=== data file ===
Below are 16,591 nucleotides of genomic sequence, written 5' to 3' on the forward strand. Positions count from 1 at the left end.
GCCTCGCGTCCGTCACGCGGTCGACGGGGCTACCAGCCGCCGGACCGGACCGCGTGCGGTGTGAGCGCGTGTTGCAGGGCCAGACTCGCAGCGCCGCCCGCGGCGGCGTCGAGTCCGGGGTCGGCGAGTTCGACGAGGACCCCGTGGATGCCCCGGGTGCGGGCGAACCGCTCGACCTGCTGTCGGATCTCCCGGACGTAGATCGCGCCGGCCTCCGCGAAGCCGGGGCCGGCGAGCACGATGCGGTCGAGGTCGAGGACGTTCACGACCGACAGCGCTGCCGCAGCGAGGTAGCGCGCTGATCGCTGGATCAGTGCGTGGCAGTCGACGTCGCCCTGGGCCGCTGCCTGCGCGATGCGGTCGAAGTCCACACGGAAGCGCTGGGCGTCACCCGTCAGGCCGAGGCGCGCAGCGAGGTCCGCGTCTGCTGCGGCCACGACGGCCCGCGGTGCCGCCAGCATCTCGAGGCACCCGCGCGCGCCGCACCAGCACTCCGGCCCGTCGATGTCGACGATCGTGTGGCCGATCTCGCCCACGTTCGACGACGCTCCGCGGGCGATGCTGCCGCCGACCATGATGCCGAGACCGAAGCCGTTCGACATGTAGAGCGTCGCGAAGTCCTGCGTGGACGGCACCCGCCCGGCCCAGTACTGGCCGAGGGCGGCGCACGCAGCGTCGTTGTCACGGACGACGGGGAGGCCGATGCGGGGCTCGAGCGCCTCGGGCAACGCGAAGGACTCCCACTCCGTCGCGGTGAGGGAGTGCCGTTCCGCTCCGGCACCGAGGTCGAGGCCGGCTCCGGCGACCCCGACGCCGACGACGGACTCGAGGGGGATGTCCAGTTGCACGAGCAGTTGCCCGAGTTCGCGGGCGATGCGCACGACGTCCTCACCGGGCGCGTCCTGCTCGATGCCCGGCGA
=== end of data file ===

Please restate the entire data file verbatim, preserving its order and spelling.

Below are 16,591 nucleotides of genomic sequence, written 5' to 3' on the forward strand. Positions count from 1 at the left end.
GCCTCGCGTCCGTCACGCGGTCGACGGGGCTACCAGCCGCCGGACCGGACCGCGTGCGGTGTGAGCGCGTGTTGCAGGGCCAGACTCGCAGCGCCGCCCGCGGCGGCGTCGAGTCCGGGGTCGGCGAGTTCGACGAGGACCCCGTGGATGCCCCGGGTGCGGGCGAACCGCTCGACCTGCTGTCGGATCTCCCGGACGTAGATCGCGCCGGCCTCCGCGAAGCCGGGGCCGGCGAGCACGATGCGGTCGAGGTCGAGGACGTTCACGACCGACAGCGCTGCCGCAGCGAGGTAGCGCGCTGATCGCTGGATCAGTGCGTGGCAGTCGACGTCGCCCTGGGCCGCTGCCTGCGCGATGCGGTCGAAGTCCACACGGAAGCGCTGGGCGTCACCCGTCAGGCCGAGGCGCGCAGCGAGGTCCGCGTCTGCTGCGGCCACGACGGCCCGCGGTGCCGCCAGCATCTCGAGGCACCCGCGCGCGCCGCACCAGCACTCCGGCCCGTCGATGTCGACGATCGTGTGGCCGATCTCGCCCACGTTCGACGACGCTCCGCGGGCGATGCTGCCGCCGACCATGATGCCGAGACCGAAGCCGTTCGACATGTAGAGCGTCGCGAAGTCCTGCGTGGACGGCACCCGCCCGGCCCAGTACTGGCCGAGGGCGGCGCACGCAGCGTCGTTGTCACGGACGACGGGGAGGCCGATGCGGGGCTCGAGCGCCTCGGGCAACGCGAAGGACTCCCACTCCGTCGCGGTGAGGGAGTGCCGTTCCGCTCCGGCACCGAGGTCGAGGCCGGCTCCGGCGACCCCGACGCCGACGACGGACTCGAGGGGGATGTCCAGTTGCACGAGCAGTTGCCCGAGTTCGCGGGCGATGCGCACGACGTCCTCACCGGGCGCGTCCTGCTCGATGCCCGGCGA